Sidewalk protests and demonstrations have a long and honorable tradition in America. Our First… Read More
A devastating labor union-friendly bill authored by state Senate President Pro Tem Darrell Steinberg, which did not pass the Legislature last year, is back, with amendments.SB 25would force a farming employer into “collective bargaining,” which actually is an order written by an arbitrator who forces it on the employer and employees against their will.
It is apparent labor unions are trying to gain what they can no longer win through the secret ballot process and sincere labor negotiations, with agriculture employers. The UFW reported only 3,329… Read More
I really have not been paying much attention to Obamacare in California. They were pitching how they signed up zillions of people. We have yet to find out whether those enrollees have paid their premiums, are income qualified or are in America legally. But they were proud as peacocks about their results. Then they made an announcement which knocked my socks off.
To quote their website, “The vast majority of Covered California consumers will see low increases in their health insurance premiums for 2015, and many consumers will see no increase or even a decrease. The statewide weighted average came in at 4.2 percent, with some plans offering weighted average rates that are 8.5 percent lower than current pricing.” Wow, that is impressive. How are they getting that done?
Soon after that Florida announced their planned increases for 2015. The Office of Insurance Regulation announced Floridians who buy health insurance on the individual market for 2015 will face an average increase of 13.2 percent in their monthly premiums.
That is a staggering difference. A lot of people like to refer to it as Flor-i-DAH, but that could not explain this difference. And… Read More
I am pleased to announce SB 1113 (Knight), my sponsored proposal to protect disabled veterans, cleared the Assembly last week with unanimous, bipartisan support, and now awaits action by Governor Jerry Brown.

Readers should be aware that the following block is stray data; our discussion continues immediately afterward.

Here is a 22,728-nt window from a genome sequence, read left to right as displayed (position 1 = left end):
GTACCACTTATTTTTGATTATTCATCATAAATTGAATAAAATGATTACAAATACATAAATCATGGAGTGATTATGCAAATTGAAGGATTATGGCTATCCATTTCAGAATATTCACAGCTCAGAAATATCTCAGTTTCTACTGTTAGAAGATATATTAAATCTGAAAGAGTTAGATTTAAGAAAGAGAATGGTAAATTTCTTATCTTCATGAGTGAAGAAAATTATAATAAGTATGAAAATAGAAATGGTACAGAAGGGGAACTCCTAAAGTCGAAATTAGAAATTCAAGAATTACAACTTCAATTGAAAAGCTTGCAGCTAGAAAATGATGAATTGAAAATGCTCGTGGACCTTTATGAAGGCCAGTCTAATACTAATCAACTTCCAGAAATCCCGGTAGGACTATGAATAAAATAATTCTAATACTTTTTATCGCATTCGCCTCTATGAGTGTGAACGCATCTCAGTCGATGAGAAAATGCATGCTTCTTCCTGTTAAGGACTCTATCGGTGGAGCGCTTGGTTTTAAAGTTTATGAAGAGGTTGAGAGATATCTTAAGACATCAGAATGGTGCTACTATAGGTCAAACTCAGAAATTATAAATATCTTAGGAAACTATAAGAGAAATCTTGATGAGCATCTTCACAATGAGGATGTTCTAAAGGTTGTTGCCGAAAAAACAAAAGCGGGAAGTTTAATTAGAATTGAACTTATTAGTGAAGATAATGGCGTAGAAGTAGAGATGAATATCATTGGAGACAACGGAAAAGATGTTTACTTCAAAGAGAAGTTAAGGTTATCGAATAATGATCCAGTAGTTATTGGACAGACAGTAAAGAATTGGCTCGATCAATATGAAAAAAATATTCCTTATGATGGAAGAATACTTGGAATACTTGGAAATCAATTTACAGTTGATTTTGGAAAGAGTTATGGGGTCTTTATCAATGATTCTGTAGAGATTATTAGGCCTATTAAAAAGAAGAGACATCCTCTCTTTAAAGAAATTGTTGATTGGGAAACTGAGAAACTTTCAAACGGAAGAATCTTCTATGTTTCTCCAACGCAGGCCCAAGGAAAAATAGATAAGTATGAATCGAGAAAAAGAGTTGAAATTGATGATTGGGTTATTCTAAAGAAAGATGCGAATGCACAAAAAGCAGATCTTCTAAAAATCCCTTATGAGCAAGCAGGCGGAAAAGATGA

Under California law, veterans who receive a 100% disability rating from the U.S. Department of Veterans Affairs (VA) may be eligible for a property tax exemption on the value of their home up to $124,932 or $187,399 in 2014 and equivalent amounts adjusted for inflation in future years. The exemption starts on the date of disability and disabled veterans may claim a refund for up to four years of back taxes paid.
Unfortunately, due to VA backlogs, some veterans have had to wait more than four years to receive their disability rating certifications. As a result, they’ve missed out on thousands of dollars in property tax refunds to which they were entitled and anticipated receiving.
SB 1113 would increase the availability of refunds on taxes previously paid from four years to eight years, allowing veterans to receive the full benefit of their exemption,… Read More
Just last month, this column noted that the professional political class harbors great hostility toward the tools of direct democracy — the powers of initiative, referendum and recall. These are effective tools to control an indolent or corrupt legislature.
From the perspective of politicians, direct democracy allows the great unwashed and unsophisticated to deal with matters such as taxation, victims’ rights, insurance and, most importantly, political reform. These are issues over which politicians strongly desire to exercise a legislative monopoly.
The column was written in the context of Assembly Constitutional Amendment 6, a particularly pernicious proposal that would make it much harder for grassroots groups to use direct democracy by requiring a higher vote threshold at… Read More